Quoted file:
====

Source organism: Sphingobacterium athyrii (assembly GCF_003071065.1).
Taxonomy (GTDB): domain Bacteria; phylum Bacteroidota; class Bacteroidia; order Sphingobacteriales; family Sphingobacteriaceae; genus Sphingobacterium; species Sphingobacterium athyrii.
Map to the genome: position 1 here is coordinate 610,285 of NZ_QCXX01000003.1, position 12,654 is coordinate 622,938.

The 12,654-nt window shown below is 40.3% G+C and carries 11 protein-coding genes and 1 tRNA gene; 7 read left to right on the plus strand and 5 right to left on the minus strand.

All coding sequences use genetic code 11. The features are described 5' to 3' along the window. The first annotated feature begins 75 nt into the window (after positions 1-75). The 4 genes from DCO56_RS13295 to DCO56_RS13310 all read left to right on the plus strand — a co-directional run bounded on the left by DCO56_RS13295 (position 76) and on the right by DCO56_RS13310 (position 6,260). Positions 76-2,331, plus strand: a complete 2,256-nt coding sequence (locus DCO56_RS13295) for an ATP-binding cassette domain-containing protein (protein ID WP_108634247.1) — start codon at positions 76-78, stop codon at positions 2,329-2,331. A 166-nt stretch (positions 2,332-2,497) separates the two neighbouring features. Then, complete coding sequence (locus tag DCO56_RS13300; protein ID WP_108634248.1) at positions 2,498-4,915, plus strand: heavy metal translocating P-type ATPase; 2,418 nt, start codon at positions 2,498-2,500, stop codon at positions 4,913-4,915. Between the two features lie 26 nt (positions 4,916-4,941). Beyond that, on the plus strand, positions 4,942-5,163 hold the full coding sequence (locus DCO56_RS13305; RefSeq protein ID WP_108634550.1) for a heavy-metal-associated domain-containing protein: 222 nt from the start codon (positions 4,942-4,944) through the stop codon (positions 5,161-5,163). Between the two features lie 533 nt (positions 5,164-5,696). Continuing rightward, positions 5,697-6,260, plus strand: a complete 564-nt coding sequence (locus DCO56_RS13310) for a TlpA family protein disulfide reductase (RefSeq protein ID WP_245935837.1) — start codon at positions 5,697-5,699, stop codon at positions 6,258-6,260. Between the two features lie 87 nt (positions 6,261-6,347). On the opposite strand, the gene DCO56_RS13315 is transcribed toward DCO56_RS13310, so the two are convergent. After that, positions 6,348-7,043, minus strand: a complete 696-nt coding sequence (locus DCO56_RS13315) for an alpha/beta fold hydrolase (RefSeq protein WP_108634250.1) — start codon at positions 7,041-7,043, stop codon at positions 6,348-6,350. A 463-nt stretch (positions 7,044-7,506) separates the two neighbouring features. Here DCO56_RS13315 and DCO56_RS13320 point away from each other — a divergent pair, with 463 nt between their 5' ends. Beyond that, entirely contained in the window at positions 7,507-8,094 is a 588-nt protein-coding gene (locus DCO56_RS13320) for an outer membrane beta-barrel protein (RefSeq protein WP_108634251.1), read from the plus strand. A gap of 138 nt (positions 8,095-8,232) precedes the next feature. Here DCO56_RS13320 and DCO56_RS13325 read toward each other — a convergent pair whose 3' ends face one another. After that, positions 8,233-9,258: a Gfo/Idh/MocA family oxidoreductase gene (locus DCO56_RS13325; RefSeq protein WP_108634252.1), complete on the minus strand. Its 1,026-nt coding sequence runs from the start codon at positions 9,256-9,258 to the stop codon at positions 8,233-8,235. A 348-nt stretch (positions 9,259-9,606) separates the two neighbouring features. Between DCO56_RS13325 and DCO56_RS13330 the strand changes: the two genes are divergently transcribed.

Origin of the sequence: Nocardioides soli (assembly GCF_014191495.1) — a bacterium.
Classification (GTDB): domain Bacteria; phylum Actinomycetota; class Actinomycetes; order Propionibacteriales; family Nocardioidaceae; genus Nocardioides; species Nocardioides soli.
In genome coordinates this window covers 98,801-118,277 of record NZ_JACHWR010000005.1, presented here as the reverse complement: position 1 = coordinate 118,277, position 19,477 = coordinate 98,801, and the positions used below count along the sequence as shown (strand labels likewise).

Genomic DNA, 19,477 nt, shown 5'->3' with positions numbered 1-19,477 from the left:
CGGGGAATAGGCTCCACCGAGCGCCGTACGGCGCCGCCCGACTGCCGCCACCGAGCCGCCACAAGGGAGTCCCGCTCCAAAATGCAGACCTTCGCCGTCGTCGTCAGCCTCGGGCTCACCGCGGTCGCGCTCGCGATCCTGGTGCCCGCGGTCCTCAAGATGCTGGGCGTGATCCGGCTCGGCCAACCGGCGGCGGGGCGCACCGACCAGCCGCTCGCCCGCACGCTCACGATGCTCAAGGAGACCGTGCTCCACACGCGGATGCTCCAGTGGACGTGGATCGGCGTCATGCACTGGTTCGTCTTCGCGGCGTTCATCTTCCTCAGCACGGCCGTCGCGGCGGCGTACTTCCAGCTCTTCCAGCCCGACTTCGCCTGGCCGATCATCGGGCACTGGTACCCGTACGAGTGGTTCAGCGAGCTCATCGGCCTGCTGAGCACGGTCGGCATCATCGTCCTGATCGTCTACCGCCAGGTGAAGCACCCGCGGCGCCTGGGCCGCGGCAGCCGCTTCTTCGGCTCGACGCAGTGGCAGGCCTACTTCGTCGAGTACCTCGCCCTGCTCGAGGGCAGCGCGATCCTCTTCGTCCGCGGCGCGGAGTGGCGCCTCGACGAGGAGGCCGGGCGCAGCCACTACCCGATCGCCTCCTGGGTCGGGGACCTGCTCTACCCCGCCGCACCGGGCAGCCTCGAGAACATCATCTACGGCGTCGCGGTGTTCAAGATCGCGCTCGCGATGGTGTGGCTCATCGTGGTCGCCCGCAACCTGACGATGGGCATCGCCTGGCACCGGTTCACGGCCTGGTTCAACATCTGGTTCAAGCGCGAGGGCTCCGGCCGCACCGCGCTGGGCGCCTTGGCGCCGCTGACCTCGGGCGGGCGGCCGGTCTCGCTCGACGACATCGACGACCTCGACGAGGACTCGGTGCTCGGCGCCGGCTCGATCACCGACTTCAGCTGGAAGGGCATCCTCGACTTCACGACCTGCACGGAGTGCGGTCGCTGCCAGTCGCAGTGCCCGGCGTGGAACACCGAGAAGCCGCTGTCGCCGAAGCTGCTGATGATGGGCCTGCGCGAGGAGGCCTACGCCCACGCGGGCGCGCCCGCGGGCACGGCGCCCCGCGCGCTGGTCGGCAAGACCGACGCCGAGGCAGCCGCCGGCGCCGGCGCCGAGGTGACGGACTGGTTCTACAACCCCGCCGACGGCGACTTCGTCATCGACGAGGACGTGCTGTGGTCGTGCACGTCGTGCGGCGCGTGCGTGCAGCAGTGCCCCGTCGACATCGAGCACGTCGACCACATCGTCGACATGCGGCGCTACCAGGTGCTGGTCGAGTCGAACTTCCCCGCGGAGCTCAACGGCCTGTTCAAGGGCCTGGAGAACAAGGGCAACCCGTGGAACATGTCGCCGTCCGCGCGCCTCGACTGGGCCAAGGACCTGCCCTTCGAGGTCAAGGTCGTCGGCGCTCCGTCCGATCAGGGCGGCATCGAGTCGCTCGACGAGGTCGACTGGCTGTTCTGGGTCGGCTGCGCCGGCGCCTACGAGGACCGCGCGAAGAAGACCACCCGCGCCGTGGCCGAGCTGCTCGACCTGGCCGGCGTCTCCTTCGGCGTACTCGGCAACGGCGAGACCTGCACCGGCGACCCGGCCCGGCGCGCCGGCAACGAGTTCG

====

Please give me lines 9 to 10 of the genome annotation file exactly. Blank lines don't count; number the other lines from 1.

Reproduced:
Genomic DNA, 19,477 nt, shown 5'->3' with positions numbered 1-19,477 from the left:
CGGGGAATAGGCTCCACCGAGCGCCGTACGGCGCCGCCCGACTGCCGCCACCGAGCCGCCACAAGGGAGTCCCGCTCCAAAATGCAGACCTTCGCCGTCGTCGTCAGCCTCGGGCTCACCGCGGTCGCGCTCGCGATCCTGGTGCCCGCGGTCCTCAAGATGCTGGGCGTGATCCGGCTCGGCCAACCGGCGGCGGGGCGCACCGACCAGCCGCTCGCCCGCACGCTCACGATGCTCAAGGAGACCGTGCTCCACACGCGGATGCTCCAGTGGACGTGGATCGGCGTCATGCACTGGTTCGTCTTCGCGGCGTTCATCTTCCTCAGCACGGCCGTCGCGGCGGCGTACTTCCAGCTCTTCCAGCCCGACTTCGCCTGGCCGATCATCGGGCACTGGTACCCGTACGAGTGGTTCAGCGAGCTCATCGGCCTGCTGAGCACGGTCGGCATCATCGTCCTGATCGTCTACCGCCAGGTGAAGCACCCGCGGCGCCTGGGCCGCGGCAGCCGCTTCTTCGGCTCGACGCAGTGGCAGGCCTACTTCGTCGAGTACCTCGCCCTGCTCGAGGGCAGCGCGATCCTCTTCGTCCGCGGCGCGGAGTGGCGCCTCGACGAGGAGGCCGGGCGCAGCCACTACCCGATCGCCTCCTGGGTCGGGGACCTGCTCTACCCCGCCGCACCGGGCAGCCTCGAGAACATCATCTACGGCGTCGCGGTGTTCAAGATCGCGCTCGCGATGGTGTGGCTCATCGTGGTCGCCCGCAACCTGACGATGGGCATCGCCTGGCACCGGTTCACGGCCTGGTTCAACATCTGGTTCAAGCGCGAGGGCTCCGGCCGCACCGCGCTGGGCGCCTTGGCGCCGCTGACCTCGGGCGGGCGGCCGGTCTCGCTCGACGACATCGACGACCTCGACGAGGACTCGGTGCTCGGCGCCGGCTCGATCACCGACTTCAGCTGGAAGGGCATCCTCGACTTCACGACCTGCACGGAGTGCGGTCGCTGCCAGTCGCAGTGCCCGGCGTGGAACACCGAGAAGCCGCTGTCGCCGAAGCTGCTGATGATGGGCCTGCGCGAGGAGGCCTACGCCCACGCGGGCGCGCCCGCGGGCACGGCGCCCCGCGCGCTGGTCGGCAAGACCGACGCCGAGGCAGCCGCCGGCGCCGGCGCCGAGGTGACGGACTGGTTCTACAACCCCGCCGACGGCGACTTCGTCATCGACGAGGACGTGCTGTGGTCGTGCACGTCGTGCGGCGCGTGCGTGCAGCAGTGCCCCGTCGACATCGAGCACGTCGACCACATCGTCGACATGCGGCGCTACCAGGTGCTGGTCGAGTCGAACTTCCCCGCGGAGCTCAACGGCCTGTTCAAGGGCCTGGAGAACAAGGGCAACCCGTGGAACATGTCGCCGTCCGCGCGCCTCGACTGGGCCAAGGACCTGCCCTTCGAGGTCAAGGTCGTCGGCGCTCCGTCCGATCAGGGCGGCATCGAGTCGCTCGACGAGGTCGACTGGCTGTTCTGGGTCGGCTGCGCCGGCGCCTACGAGGACCGCGCGAAGAAGACCACCCGCGCCGTGGCCGAGCTGCTCGACCTGGCCGGCGTCTCCTTCGGCGTACTCGGCAACGGCGAGACCTGCACCGGCGACCCGGCCCGGCGCGCCGGCAACGAGTTCG